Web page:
free-writing: the wonder in ordinariness
4 min read

free-writing: the wonder in ordinariness

free-writing: the wonder in ordinariness

Today was a wonderfully ordinary day.

Play-time with D in the morning, my morning walk, breakfast and work, more play-time with D, cooking while KrA took D on a bike ride to Paletta, lunch, some TV time for D while I snoozed beside him, sorting of library books, me heading out to the library to return the books and pick new ones while D decided to stay back home, dinner when I got back, bath-time, reading time, bed-time.

No plans. No goals to be reached. Nothing to be achieved. Yet I wrote way more than I had managed to in a while.

I wrote in two sprints. I could have done more but KrA had some work issues to attend to in the morning, so I ended up looking after D then. Nothing to complain about.

Like today, tomorrow is another day. Another opportunity. And I'll look to make the most of it.

I remembered today how, about a decade ago, I used to talk to KrA about the constant restlessness that had become my steadfast companion. I was quite dissatisfied in my jobs at that time, wanting to do more, achieve more, try out new things, explore, do a whole lot more than the systems could take. I remember telling him how I was envious of people who could come in to work, simply do the needful, and go back home. I always felt like I wanted to do more at work. Even when we used to go on vacation, I couldn't just lie down on a beach and watch the sky. There was always a nagging sensation, a longing for something to do, a desire to be productive, to make the most of the time on hand, to show something for the days gone past.

D has been an antidote to that aimless restlessness.

When I'm not restless to get going, when I can stay present in this moment, time bends and stretches to my whims. When I make no demands of this world, of the people around me, even of myself, the universe expands and unfurls to make space for all that I need, for all that my heart yearns for.

It is quite like a dance. A very delicate balance between two partners. One in which the most enchanting performance ensues when each trusts the other, when each is willing to follow the other's lead, when neither demands their whim be followed.

And for the first time in a long, long time I find I can sit here and simply watch the sunlight dancing on the leaves of the trees outside my window, without wondering what the meaning of life is, what the purpose of it all is, what I'm meant to do with this one precious life.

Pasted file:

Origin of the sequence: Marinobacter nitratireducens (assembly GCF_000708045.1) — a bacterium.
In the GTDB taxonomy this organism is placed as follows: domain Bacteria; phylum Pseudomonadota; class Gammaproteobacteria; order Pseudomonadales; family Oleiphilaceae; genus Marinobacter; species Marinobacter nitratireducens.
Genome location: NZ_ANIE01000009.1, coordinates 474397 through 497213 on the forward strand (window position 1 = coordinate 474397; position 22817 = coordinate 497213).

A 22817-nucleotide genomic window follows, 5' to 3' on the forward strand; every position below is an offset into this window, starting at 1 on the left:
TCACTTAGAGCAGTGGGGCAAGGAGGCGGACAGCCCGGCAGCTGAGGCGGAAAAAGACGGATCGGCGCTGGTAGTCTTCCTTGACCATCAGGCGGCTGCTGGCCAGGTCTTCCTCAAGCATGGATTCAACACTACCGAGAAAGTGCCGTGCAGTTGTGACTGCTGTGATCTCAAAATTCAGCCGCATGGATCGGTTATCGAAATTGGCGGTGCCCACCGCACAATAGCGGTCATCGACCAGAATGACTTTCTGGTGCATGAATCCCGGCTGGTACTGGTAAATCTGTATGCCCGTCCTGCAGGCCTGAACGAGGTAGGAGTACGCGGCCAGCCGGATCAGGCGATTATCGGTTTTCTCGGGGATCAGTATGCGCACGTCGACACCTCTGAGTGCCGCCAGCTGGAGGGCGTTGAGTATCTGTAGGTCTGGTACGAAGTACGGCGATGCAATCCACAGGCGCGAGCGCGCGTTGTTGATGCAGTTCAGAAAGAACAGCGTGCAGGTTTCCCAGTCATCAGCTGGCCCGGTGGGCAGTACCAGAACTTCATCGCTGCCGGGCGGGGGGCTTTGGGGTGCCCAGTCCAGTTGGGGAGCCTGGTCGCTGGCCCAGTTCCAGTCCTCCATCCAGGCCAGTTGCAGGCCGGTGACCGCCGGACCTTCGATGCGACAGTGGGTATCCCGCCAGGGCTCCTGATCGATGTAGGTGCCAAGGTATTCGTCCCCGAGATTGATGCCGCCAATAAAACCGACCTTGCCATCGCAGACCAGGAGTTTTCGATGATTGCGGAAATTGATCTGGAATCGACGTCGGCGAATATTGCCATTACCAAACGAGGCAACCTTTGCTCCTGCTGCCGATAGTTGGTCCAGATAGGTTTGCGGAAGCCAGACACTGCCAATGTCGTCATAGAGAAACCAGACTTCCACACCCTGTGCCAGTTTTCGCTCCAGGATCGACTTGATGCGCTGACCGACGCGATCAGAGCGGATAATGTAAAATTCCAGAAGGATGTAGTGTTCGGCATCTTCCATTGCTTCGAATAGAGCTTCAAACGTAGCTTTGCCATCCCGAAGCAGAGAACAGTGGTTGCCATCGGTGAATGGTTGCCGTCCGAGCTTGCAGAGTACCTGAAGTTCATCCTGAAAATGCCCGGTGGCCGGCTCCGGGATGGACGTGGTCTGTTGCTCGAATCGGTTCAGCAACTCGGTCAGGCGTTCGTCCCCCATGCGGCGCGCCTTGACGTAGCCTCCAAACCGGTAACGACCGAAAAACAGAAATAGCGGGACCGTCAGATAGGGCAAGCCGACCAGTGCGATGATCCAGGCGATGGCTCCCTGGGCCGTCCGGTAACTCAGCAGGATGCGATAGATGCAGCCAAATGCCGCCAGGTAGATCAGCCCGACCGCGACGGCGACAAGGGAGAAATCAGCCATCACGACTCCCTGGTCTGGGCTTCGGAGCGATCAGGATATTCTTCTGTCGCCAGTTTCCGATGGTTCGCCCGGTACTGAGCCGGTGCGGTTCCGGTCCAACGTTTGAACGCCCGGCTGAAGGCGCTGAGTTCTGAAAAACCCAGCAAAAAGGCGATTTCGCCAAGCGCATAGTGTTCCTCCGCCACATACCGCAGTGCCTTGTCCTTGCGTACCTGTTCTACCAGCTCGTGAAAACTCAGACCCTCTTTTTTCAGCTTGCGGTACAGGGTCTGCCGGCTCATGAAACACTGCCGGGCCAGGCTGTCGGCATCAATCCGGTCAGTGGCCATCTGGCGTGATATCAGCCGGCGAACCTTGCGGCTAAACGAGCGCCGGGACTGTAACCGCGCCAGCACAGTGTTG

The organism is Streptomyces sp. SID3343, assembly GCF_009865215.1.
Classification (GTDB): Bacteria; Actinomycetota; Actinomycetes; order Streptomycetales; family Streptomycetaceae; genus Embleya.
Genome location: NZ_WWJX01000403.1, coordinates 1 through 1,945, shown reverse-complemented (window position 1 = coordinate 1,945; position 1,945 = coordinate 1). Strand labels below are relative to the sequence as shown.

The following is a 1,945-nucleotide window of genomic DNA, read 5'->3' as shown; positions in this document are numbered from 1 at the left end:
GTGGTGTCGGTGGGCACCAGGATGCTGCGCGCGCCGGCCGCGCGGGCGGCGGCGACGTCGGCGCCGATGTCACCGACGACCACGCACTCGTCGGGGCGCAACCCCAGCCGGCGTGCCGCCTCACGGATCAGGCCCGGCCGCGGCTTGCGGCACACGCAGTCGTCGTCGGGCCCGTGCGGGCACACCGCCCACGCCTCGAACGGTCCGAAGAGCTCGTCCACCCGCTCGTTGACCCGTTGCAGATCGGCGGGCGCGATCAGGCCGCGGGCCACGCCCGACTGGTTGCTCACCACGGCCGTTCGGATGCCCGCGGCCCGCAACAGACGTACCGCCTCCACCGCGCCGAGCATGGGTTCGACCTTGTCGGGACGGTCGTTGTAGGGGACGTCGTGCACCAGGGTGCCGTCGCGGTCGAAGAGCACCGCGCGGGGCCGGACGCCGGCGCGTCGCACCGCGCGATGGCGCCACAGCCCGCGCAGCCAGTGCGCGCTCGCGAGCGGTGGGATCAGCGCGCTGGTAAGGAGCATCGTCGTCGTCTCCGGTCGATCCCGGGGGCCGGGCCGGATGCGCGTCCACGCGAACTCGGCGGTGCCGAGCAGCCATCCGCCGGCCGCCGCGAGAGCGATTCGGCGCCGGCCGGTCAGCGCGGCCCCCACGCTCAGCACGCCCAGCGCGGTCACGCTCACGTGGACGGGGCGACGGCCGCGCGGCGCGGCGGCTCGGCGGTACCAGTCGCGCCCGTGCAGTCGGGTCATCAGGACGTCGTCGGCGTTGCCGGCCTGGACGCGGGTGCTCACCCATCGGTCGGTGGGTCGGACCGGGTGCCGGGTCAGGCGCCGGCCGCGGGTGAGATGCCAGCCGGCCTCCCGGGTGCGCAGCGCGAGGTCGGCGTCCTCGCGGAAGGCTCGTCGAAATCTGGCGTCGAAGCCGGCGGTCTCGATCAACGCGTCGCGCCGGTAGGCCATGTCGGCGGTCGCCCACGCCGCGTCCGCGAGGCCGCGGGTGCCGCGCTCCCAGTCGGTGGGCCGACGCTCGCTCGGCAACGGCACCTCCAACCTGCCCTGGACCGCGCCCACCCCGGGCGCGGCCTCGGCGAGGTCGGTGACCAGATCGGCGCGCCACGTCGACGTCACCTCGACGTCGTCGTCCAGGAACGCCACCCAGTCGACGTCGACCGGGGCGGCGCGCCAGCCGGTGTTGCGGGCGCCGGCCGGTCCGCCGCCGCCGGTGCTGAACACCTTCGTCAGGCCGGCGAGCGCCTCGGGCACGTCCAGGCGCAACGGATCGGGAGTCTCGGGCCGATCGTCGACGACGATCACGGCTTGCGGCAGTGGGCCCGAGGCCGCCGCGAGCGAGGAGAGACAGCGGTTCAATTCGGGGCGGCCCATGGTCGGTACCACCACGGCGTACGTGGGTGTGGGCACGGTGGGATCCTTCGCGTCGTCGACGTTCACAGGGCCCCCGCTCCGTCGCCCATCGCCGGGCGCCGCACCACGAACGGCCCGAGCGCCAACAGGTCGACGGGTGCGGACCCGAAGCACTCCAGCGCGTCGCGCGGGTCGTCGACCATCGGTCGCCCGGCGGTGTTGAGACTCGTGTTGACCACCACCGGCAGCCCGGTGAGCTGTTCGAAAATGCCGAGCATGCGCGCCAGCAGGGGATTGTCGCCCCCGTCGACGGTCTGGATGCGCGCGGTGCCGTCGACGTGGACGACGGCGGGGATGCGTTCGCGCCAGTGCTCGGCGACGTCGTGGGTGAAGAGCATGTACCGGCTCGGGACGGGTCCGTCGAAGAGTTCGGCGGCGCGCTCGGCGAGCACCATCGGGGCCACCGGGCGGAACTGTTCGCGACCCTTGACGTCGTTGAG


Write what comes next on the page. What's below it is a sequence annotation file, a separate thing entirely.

The answer is very simple.

I am meant to be here, now.

What I'm meant to be doing tomorrow or the day after will present itself in due course of time.

Life truly is effortless. We are the ones who plan and conspire because we have forgotten what it means to be simple, to be true to ourselves, to be authentic, and to show up without any hidden agenda, without any masquerade, with only faith and trust that the way will present itself to us as long as we keep walking, keep showing up.

It feels scary to live in this world, which is so full of judgement and criticism, without a plan at least to keep ourselves safe from the vagaries of society, of culture, even of our own families.

But when we do, when we find it in ourselves to simply be true to ourselves, without attempting to impress anyone else, life certainly becomes a lot easier, a lot simpler. All that remains is what truly matters, who truly matters.

I watched a TED Talk by Eleanor Longden (by 'watched' I mean I read the transcript of the talk), who was diagnosed with schizophrenia when she was in university. She talks about her experience, and stresses how healing began when she started to realise that the voices in her head "were a meaningful response to traumatic life events, particularly childhood events, and as such were not my enemies but a source of insight into solvable emotional problems".

The reason her talk resonated with me so much was because two very close family members of mine have undergone schizophrenia. I know very little detail, despite them being 'close' family members, which only goes to show the stigma associated with these diagnoses. In fact, at around the time I came to know of the second family member's condition, they had already overcome it with the aid of medication after years of struggle.

I was reading Eckhart Tolle's The Power of Now, and if I remember correctly, he had said something to the effect of how when we struggle with pain, with the inability to cope with emotional pain, and we turn to medication for aid, we lose a valuable opportunity in understanding our own selves, in seeing what our struggle is trying to tell us about ourselves and our world views.

Tolle's words had a profound impact on me, because at that time I was really struggling being a mother to a toddler, I was completely lost when it came to my career (or lack thereof), and I had no clue where I was going to land up in life.

Looking back now, I feel especially tender towards my past self, the one who was so riddled with anxiety and worry over her child, the one who couldn't bear to wake up in the mornings, the one who spent all day waiting for the day to come to an end because each day just felt so uninspiring, so jaded, so endlessly repetitive, the one who felt she wouldn't be able to face yet another day like the one that just went by.

Turns out, I didn't have to worry about the next day or the day after or the day after that. I didn't even have to think about the next hour for that matter.
All I really needed to do was remain in that moment, be present in that moment.
No plans for glory. No lofty ambitions.
Just pure, unadulterated joy, doing what makes our hearts sing.
How simple it can be! Yet how hard we end up making it!

That's it from me today. À demain!

Image Attribution: Photo by Anatoliy Gromov on Unsplash